February 15, 2006 1:32 PM PST

Consumer distrust could lash e-commerce

SAN JOSE, Calif.--Symantec and VeriSign executives on Wednesday urged business leaders to protect the digital economy, warning that if online commerce doesn't become more trustworthy, consumers might fall back on old-fashioned purchasing methods.

"We can't go back to the old way of doing business; that's why creating confidence in the digital world is everybody's job," Symantec Chief Executive Officer John Thompson said during a keynote address at the annual RSA Conference here. "Unless each and every one of us, enterprises and consumers, can prove to the other that we are trusted partners, the risks associated with online transactions will become unacceptable."

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Video: Symantec CEO has a warning
At RSA 2006, Thompson says it won't be a major cyberattack that will cripple electronic business, it will be loss of consumer confidence.

Digital interactions touch almost everything consumers do, Thompson pointed out. "Even when we think we're unplugged, we're not," he said. Online transactions affect businesses as well, helping them cut costs, among other advantages. Businesses are thus heavily relying on the efficiencies of digital technologies and looking to employ them further in the future.

But as electronic commerce has grown, so has the number of security threats. Identity theft still tops the list of consumer complaints at the Federal Trade Commission, new data security breaches are often reported, and phishing is on the rise. All of those factors undermine trust in digital commerce, Thompson stressed.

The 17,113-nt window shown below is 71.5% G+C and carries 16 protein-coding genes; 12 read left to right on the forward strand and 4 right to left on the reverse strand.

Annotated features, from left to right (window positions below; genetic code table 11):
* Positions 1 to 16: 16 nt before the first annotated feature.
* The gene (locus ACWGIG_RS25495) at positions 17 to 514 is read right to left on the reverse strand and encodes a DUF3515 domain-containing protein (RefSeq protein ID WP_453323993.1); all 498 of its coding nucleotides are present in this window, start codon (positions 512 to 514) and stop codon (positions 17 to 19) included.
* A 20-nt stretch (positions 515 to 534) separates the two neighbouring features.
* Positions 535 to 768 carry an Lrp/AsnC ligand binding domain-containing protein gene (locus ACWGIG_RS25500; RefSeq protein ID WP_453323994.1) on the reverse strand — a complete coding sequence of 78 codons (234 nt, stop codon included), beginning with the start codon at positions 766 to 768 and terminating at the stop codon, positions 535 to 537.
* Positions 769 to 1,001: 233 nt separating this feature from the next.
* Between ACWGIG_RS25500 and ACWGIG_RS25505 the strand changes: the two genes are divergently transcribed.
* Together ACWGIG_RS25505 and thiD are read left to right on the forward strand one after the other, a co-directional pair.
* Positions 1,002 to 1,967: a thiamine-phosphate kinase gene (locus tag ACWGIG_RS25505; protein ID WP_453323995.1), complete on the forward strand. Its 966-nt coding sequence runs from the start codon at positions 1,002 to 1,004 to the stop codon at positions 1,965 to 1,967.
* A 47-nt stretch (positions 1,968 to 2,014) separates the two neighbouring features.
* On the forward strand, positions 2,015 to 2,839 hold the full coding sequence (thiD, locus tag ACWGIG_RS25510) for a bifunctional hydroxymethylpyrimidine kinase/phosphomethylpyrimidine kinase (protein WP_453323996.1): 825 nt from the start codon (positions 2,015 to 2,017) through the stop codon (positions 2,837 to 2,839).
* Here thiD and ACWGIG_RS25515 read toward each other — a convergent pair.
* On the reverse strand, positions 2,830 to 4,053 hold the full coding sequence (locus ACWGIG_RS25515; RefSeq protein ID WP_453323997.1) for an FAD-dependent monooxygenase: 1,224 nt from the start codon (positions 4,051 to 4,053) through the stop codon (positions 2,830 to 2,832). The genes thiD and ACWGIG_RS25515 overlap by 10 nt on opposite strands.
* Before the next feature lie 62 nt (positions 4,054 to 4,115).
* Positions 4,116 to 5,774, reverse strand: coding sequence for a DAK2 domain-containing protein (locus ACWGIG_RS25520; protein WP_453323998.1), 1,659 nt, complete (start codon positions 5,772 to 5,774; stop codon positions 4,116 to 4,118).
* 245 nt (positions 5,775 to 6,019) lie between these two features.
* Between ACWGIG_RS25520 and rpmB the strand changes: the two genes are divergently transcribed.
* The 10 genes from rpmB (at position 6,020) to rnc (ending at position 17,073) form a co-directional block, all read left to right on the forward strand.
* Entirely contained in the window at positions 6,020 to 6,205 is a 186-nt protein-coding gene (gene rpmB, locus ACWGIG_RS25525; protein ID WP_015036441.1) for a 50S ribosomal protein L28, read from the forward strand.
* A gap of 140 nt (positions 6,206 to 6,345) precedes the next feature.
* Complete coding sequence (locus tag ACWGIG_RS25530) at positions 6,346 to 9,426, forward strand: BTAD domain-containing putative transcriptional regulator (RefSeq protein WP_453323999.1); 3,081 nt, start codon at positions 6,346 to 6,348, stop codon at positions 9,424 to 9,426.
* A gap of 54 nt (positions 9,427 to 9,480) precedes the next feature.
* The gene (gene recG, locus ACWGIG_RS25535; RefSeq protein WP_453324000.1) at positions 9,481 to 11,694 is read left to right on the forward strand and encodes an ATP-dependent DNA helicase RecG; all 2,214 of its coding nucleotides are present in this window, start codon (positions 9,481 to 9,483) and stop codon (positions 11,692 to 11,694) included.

VeriSign Chief Executive Officer Stratton Sclavos struck a similar chord in a separate keynote address Wednesday. "Consumer confidence (in e-commerce) has dropped," he said. Sclavos pitched VeriSign Identity Protection and other products sold by the Mountain View, Calif.-based company as part of the solution.

VeriSign Identity Protection, announced earlier this week, enables consumers to use a single security device, such as a one-time password-generating token, to authenticate any Web site affiliated with the service. VeriSign has won support from Yahoo, eBay and PayPal for the service, it has said.

VeriSign Symantec

Devices such as cell phones and USB storage gadgets can also be used for authentication on Web sites that use the new VeriSign Identity Protection, Sclavos said. "You can't convince consumers that they need to have a different security model everywhere they go," he said.